Kai Ostwald University of British Columbia
Steven Oliver Yale-NUS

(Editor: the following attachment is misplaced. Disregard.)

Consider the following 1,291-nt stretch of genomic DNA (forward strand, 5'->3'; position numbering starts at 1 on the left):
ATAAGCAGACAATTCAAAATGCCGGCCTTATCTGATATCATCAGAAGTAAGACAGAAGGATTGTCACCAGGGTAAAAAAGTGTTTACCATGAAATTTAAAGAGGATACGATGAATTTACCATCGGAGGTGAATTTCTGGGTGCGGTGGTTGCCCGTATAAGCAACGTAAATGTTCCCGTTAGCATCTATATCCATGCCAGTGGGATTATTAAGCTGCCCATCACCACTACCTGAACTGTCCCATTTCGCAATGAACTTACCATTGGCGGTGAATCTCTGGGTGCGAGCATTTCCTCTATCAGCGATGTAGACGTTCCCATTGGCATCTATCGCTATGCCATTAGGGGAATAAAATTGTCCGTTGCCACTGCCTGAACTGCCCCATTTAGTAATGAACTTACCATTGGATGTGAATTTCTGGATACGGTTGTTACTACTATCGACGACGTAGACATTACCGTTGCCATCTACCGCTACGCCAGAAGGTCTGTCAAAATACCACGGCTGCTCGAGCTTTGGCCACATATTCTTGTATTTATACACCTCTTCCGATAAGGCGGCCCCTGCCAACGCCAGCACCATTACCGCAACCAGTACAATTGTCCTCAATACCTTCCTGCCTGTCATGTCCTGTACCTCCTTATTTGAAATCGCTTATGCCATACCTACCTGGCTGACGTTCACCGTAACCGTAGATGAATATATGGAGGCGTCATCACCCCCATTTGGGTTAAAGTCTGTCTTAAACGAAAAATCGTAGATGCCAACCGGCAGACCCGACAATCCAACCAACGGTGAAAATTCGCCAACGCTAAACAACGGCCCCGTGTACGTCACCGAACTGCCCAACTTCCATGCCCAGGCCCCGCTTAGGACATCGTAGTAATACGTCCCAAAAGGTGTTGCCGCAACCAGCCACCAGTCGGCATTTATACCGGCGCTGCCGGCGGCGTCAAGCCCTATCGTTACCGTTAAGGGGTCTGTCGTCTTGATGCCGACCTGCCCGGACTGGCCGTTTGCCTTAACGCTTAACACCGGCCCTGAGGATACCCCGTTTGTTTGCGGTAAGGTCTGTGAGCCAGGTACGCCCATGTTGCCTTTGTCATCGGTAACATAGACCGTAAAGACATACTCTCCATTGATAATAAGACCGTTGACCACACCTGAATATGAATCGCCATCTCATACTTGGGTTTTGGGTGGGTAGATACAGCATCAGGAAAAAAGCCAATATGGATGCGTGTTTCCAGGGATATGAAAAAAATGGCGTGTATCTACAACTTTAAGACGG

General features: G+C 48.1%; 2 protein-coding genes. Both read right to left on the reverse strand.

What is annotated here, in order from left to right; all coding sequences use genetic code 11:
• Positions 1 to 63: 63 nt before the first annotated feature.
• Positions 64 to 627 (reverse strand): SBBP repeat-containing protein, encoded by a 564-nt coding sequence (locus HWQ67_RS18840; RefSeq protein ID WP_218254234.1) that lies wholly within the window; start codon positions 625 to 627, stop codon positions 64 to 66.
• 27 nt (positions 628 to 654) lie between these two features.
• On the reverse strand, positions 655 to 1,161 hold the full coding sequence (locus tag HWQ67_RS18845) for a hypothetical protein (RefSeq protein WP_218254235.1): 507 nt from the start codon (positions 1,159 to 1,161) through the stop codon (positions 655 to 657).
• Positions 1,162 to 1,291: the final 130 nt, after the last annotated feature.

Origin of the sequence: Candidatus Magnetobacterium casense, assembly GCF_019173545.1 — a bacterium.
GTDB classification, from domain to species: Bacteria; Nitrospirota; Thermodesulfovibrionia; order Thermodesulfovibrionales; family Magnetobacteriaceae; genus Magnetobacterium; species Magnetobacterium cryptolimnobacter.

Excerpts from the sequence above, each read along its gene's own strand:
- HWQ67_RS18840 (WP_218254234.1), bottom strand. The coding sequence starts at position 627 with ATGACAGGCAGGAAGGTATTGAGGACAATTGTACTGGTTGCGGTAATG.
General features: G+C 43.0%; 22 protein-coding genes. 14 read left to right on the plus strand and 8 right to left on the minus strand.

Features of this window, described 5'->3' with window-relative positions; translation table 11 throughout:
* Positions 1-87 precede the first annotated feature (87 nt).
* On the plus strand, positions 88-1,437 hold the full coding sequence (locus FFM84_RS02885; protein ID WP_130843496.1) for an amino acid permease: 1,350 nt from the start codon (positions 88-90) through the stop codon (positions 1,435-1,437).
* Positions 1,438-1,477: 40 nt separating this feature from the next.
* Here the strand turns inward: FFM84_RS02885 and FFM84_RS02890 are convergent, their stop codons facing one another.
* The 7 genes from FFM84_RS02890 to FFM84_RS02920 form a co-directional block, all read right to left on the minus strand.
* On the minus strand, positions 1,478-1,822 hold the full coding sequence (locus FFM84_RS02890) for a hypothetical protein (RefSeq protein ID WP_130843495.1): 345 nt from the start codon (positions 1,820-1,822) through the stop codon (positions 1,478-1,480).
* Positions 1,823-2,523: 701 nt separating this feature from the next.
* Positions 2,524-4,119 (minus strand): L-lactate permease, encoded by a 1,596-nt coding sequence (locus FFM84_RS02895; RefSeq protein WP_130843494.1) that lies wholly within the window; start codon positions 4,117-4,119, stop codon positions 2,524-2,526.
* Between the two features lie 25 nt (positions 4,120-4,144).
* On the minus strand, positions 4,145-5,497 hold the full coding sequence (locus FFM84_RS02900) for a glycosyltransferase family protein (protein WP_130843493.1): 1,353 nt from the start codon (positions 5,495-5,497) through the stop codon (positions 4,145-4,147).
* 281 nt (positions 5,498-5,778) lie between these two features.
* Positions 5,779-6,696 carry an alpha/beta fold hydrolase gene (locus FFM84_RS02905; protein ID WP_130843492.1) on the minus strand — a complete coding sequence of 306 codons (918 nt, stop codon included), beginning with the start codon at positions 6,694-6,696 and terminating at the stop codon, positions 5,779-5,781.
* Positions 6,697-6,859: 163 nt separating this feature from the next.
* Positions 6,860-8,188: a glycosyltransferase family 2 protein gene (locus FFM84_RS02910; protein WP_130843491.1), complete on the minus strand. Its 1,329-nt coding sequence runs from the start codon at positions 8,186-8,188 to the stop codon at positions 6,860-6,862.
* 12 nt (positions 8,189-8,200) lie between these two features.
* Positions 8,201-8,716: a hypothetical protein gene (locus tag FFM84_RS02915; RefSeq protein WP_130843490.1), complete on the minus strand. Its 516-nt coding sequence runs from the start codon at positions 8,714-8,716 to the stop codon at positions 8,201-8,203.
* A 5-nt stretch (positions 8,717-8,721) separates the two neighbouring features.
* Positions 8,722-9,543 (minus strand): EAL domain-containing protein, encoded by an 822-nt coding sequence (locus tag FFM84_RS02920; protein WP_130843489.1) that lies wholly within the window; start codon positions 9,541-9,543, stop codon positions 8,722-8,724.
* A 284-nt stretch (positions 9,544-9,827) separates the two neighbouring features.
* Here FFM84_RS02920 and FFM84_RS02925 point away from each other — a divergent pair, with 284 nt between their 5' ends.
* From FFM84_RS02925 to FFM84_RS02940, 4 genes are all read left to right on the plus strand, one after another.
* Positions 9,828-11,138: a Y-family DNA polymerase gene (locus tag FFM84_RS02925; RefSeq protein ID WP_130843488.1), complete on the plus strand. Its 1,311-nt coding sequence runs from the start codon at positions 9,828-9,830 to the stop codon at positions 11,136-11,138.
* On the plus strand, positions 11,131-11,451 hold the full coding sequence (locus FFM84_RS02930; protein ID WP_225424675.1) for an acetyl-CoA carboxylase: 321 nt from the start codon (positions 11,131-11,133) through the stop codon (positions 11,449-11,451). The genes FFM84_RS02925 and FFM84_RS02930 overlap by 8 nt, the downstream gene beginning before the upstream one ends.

Malaysia’s 2018 election saw the unexpected defeat of the United Malays National Organisation (UMNO) and the end of more than six decades of dominant party rule. Three core questions arise. How did the opposition finally overcome the extensive obstacles to achieve victory? What were anti-UMNO voters actually voting for? And finally, what do those answers imply for reform and democratization? We argue that Malaysia is actually comprised of four distinct identity-based polities, each with a unique electoral dynamic and vision for the country’s political future. Using this four arenas framework provides key insights into UMNO’s defeat, which was achieved by making inroads— largely through elite splits—in two previously impenetrable arenas. As one arena remains electorally pivotal, it exerts a disproportionately large influence on the new government’s reform agenda, as well as ensures the continued salience of identity politics.
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